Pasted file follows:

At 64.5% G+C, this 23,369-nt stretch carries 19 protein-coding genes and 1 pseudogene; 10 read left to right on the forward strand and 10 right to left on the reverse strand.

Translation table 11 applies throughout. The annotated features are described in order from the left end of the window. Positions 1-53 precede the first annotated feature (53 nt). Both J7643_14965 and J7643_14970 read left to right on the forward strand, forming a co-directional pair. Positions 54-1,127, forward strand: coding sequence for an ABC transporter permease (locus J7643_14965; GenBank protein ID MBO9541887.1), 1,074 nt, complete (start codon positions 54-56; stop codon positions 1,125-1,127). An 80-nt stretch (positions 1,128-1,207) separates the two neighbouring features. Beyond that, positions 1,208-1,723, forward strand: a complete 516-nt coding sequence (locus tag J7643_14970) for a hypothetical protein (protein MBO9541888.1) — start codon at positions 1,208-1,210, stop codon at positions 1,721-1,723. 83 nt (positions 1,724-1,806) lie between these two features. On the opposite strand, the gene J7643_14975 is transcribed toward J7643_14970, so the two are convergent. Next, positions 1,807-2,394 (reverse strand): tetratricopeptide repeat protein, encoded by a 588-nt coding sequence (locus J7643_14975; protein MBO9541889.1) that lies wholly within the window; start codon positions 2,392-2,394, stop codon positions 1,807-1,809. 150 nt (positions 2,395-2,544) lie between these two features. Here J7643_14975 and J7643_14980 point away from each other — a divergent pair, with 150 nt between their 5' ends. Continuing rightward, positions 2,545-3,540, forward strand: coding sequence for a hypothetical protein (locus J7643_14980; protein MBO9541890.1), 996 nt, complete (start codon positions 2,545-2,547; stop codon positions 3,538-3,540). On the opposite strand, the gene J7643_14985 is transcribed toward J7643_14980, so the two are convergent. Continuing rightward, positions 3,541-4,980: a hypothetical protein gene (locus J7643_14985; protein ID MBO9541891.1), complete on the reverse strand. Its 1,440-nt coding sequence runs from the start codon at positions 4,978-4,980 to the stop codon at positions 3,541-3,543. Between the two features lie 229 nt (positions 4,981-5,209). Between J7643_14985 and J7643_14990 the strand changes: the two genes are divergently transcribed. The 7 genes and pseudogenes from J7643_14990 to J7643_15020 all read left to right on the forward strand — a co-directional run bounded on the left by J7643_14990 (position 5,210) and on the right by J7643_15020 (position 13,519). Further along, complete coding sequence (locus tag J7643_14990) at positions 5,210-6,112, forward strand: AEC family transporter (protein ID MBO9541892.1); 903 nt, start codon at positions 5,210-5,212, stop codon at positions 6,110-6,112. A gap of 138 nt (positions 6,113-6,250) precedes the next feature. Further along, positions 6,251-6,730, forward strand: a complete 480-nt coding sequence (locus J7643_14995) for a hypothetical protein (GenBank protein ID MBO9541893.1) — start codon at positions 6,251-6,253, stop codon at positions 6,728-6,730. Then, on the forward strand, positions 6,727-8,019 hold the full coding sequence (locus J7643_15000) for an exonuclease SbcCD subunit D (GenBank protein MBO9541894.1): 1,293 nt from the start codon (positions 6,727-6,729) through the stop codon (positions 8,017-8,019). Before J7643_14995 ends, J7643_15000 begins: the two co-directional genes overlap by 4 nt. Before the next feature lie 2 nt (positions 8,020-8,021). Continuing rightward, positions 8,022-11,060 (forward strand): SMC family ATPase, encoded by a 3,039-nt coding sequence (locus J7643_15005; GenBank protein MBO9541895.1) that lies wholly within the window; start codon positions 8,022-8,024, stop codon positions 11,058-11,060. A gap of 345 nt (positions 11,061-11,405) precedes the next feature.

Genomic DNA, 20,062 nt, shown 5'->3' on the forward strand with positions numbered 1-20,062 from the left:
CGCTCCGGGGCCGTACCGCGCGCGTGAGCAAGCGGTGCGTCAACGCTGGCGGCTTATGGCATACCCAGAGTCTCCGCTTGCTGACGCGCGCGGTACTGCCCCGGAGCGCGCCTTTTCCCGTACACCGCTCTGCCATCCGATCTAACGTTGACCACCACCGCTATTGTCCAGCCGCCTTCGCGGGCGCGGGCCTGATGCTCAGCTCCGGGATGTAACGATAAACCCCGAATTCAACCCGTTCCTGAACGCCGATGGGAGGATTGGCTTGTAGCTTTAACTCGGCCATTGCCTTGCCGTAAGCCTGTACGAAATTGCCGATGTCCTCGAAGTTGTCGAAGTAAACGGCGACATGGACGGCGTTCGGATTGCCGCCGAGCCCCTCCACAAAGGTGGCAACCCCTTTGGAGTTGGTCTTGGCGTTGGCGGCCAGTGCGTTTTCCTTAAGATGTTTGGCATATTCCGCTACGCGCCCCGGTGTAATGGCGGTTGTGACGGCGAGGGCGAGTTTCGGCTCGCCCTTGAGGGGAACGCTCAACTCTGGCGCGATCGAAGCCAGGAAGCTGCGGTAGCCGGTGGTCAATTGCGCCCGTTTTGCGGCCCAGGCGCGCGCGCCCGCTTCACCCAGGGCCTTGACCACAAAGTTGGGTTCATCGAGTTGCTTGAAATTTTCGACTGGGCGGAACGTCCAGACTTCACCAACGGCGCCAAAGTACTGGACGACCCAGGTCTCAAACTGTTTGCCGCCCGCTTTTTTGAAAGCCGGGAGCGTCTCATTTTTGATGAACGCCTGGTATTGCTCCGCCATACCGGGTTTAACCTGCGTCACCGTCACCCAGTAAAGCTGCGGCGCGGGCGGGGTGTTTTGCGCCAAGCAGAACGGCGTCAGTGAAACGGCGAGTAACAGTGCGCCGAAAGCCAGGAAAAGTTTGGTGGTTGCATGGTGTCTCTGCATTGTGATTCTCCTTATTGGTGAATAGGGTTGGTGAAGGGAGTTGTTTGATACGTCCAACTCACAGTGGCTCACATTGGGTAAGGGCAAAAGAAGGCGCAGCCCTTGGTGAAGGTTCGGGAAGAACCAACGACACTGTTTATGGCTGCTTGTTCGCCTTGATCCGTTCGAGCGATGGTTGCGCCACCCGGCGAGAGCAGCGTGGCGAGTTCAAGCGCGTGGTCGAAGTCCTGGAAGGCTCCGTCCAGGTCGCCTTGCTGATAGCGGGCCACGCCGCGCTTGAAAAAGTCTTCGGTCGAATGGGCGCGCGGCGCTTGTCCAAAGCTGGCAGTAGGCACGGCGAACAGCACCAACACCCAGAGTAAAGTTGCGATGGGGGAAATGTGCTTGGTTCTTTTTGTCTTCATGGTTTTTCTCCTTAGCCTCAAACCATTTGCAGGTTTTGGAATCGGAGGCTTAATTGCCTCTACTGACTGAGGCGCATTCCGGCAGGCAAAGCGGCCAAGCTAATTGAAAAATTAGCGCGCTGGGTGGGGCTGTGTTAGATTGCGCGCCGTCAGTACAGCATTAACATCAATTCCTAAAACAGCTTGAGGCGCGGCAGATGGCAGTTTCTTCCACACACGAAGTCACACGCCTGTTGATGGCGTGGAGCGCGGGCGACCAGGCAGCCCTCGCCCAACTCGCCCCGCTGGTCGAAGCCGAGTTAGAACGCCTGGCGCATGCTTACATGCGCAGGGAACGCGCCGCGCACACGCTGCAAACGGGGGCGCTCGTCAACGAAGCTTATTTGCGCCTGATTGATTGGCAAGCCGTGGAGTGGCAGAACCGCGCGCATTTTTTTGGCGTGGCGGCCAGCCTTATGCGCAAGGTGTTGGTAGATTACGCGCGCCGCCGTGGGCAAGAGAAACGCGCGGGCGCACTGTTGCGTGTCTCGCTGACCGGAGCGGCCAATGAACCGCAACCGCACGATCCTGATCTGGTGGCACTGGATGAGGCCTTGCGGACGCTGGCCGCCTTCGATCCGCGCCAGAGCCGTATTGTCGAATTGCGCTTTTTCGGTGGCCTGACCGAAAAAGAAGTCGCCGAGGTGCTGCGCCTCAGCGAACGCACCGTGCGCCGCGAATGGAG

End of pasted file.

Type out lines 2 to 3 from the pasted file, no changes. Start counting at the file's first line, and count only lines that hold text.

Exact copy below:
Translation table 11 applies throughout. The annotated features are described in order from the left end of the window. Positions 1-53 precede the first annotated feature (53 nt). Both J7643_14965 and J7643_14970 read left to right on the forward strand, forming a co-directional pair. Positions 54-1,127, forward strand: coding sequence for an ABC transporter permease (locus J7643_14965; GenBank protein ID MBO9541887.1), 1,074 nt, complete (start codon positions 54-56; stop codon positions 1,125-1,127). An 80-nt stretch (positions 1,128-1,207) separates the two neighbouring features. Beyond that, positions 1,208-1,723, forward strand: a complete 516-nt coding sequence (locus tag J7643_14970) for a hypothetical protein (protein MBO9541888.1) — start codon at positions 1,208-1,210, stop codon at positions 1,721-1,723. 83 nt (positions 1,724-1,806) lie between these two features. On the opposite strand, the gene J7643_14975 is transcribed toward J7643_14970, so the two are convergent. Next, positions 1,807-2,394 (reverse strand): tetratricopeptide repeat protein, encoded by a 588-nt coding sequence (locus J7643_14975; protein MBO9541889.1) that lies wholly within the window; start codon positions 2,392-2,394, stop codon positions 1,807-1,809. 150 nt (positions 2,395-2,544) lie between these two features. Here J7643_14975 and J7643_14980 point away from each other — a divergent pair, with 150 nt between their 5' ends. Continuing rightward, positions 2,545-3,540, forward strand: coding sequence for a hypothetical protein (locus J7643_14980; protein MBO9541890.1), 996 nt, complete (start codon positions 2,545-2,547; stop codon positions 3,538-3,540). On the opposite strand, the gene J7643_14985 is transcribed toward J7643_14980, so the two are convergent. Continuing rightward, positions 3,541-4,980: a hypothetical protein gene (locus J7643_14985; protein ID MBO9541891.1), complete on the reverse strand. Its 1,440-nt coding sequence runs from the start codon at positions 4,978-4,980 to the stop codon at positions 3,541-3,543. Between the two features lie 229 nt (positions 4,981-5,209). Between J7643_14985 and J7643_14990 the strand changes: the two genes are divergently transcribed. The 7 genes and pseudogenes from J7643_14990 to J7643_15020 all read left to right on the forward strand — a co-directional run bounded on the left by J7643_14990 (position 5,210) and on the right by J7643_15020 (position 13,519). Further along, complete coding sequence (locus tag J7643_14990) at positions 5,210-6,112, forward strand: AEC family transporter (protein ID MBO9541892.1); 903 nt, start codon at positions 5,210-5,212, stop codon at positions 6,110-6,112. A gap of 138 nt (positions 6,113-6,250) precedes the next feature. Further along, positions 6,251-6,730, forward strand: a complete 480-nt coding sequence (locus J7643_14995) for a hypothetical protein (GenBank protein ID MBO9541893.1) — start codon at positions 6,251-6,253, stop codon at positions 6,728-6,730. Then, on the forward strand, positions 6,727-8,019 hold the full coding sequence (locus J7643_15000) for an exonuclease SbcCD subunit D (GenBank protein MBO9541894.1): 1,293 nt from the start codon (positions 6,727-6,729) through the stop codon (positions 8,017-8,019). Before J7643_14995 ends, J7643_15000 begins: the two co-directional genes overlap by 4 nt. Before the next feature lie 2 nt (positions 8,020-8,021). Continuing rightward, positions 8,022-11,060 (forward strand): SMC family ATPase, encoded by a 3,039-nt coding sequence (locus J7643_15005; GenBank protein MBO9541895.1) that lies wholly within the window; start codon positions 8,022-8,024, stop codon positions 11,058-11,060. A gap of 345 nt (positions 11,061-11,405) precedes the next feature.

Genomic DNA, 20,062 nt, shown 5'->3' on the forward strand with positions numbered 1-20,062 from the left: